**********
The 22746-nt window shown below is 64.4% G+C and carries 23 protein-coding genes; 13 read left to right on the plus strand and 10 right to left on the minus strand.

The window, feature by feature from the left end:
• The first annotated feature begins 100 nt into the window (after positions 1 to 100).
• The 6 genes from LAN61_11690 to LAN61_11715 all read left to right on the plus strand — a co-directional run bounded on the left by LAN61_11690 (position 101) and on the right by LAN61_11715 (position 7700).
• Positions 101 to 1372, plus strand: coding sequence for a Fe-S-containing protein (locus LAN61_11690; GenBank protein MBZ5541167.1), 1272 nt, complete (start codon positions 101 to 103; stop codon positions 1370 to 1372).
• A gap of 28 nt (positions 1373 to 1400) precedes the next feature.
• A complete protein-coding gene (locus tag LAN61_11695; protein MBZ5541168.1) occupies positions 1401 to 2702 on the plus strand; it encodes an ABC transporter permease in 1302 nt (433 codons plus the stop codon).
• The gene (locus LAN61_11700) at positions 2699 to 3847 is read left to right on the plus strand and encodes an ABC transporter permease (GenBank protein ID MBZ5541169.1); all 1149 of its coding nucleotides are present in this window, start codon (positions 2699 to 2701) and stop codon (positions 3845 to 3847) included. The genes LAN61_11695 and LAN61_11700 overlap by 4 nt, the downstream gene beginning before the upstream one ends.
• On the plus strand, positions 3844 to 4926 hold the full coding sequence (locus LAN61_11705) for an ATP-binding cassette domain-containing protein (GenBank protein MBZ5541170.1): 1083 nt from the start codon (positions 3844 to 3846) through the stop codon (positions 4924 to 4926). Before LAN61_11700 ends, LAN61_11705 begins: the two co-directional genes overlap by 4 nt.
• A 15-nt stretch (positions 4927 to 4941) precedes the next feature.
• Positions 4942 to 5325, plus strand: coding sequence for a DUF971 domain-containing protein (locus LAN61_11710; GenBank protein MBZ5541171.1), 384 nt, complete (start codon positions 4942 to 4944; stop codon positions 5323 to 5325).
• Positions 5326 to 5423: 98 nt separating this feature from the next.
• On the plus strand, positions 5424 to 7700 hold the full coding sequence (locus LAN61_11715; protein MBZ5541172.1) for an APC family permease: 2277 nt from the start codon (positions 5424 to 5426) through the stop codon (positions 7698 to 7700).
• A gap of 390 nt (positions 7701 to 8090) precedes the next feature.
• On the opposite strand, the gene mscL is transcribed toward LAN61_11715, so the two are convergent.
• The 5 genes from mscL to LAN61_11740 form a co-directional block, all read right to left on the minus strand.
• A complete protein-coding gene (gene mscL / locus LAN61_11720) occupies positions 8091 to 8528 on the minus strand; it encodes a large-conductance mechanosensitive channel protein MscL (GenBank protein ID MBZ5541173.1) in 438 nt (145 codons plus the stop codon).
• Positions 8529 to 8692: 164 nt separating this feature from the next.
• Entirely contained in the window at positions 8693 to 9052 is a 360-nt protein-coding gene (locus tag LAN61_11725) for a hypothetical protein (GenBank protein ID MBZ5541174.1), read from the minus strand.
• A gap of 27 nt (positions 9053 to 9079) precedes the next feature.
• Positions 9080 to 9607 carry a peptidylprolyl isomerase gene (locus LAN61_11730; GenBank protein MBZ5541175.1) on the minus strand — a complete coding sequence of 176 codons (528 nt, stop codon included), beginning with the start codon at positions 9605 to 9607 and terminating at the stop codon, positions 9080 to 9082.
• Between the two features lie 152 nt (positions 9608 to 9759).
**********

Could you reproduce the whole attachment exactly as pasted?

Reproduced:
The 22746-nt window shown below is 64.4% G+C and carries 23 protein-coding genes; 13 read left to right on the plus strand and 10 right to left on the minus strand.

The window, feature by feature from the left end:
• The first annotated feature begins 100 nt into the window (after positions 1 to 100).
• The 6 genes from LAN61_11690 to LAN61_11715 all read left to right on the plus strand — a co-directional run bounded on the left by LAN61_11690 (position 101) and on the right by LAN61_11715 (position 7700).
• Positions 101 to 1372, plus strand: coding sequence for a Fe-S-containing protein (locus LAN61_11690; GenBank protein MBZ5541167.1), 1272 nt, complete (start codon positions 101 to 103; stop codon positions 1370 to 1372).
• A gap of 28 nt (positions 1373 to 1400) precedes the next feature.
• A complete protein-coding gene (locus tag LAN61_11695; protein MBZ5541168.1) occupies positions 1401 to 2702 on the plus strand; it encodes an ABC transporter permease in 1302 nt (433 codons plus the stop codon).
• The gene (locus LAN61_11700) at positions 2699 to 3847 is read left to right on the plus strand and encodes an ABC transporter permease (GenBank protein ID MBZ5541169.1); all 1149 of its coding nucleotides are present in this window, start codon (positions 2699 to 2701) and stop codon (positions 3845 to 3847) included. The genes LAN61_11695 and LAN61_11700 overlap by 4 nt, the downstream gene beginning before the upstream one ends.
• On the plus strand, positions 3844 to 4926 hold the full coding sequence (locus LAN61_11705) for an ATP-binding cassette domain-containing protein (GenBank protein MBZ5541170.1): 1083 nt from the start codon (positions 3844 to 3846) through the stop codon (positions 4924 to 4926). Before LAN61_11700 ends, LAN61_11705 begins: the two co-directional genes overlap by 4 nt.
• A 15-nt stretch (positions 4927 to 4941) precedes the next feature.
• Positions 4942 to 5325, plus strand: coding sequence for a DUF971 domain-containing protein (locus LAN61_11710; GenBank protein MBZ5541171.1), 384 nt, complete (start codon positions 4942 to 4944; stop codon positions 5323 to 5325).
• Positions 5326 to 5423: 98 nt separating this feature from the next.
• On the plus strand, positions 5424 to 7700 hold the full coding sequence (locus LAN61_11715; protein MBZ5541172.1) for an APC family permease: 2277 nt from the start codon (positions 5424 to 5426) through the stop codon (positions 7698 to 7700).
• A gap of 390 nt (positions 7701 to 8090) precedes the next feature.
• On the opposite strand, the gene mscL is transcribed toward LAN61_11715, so the two are convergent.
• The 5 genes from mscL to LAN61_11740 form a co-directional block, all read right to left on the minus strand.
• A complete protein-coding gene (gene mscL / locus LAN61_11720) occupies positions 8091 to 8528 on the minus strand; it encodes a large-conductance mechanosensitive channel protein MscL (GenBank protein ID MBZ5541173.1) in 438 nt (145 codons plus the stop codon).
• Positions 8529 to 8692: 164 nt separating this feature from the next.
• Entirely contained in the window at positions 8693 to 9052 is a 360-nt protein-coding gene (locus tag LAN61_11725) for a hypothetical protein (GenBank protein ID MBZ5541174.1), read from the minus strand.
• A gap of 27 nt (positions 9053 to 9079) precedes the next feature.
• Positions 9080 to 9607 carry a peptidylprolyl isomerase gene (locus LAN61_11730; GenBank protein MBZ5541175.1) on the minus strand — a complete coding sequence of 176 codons (528 nt, stop codon included), beginning with the start codon at positions 9605 to 9607 and terminating at the stop codon, positions 9080 to 9082.
• Between the two features lie 152 nt (positions 9608 to 9759).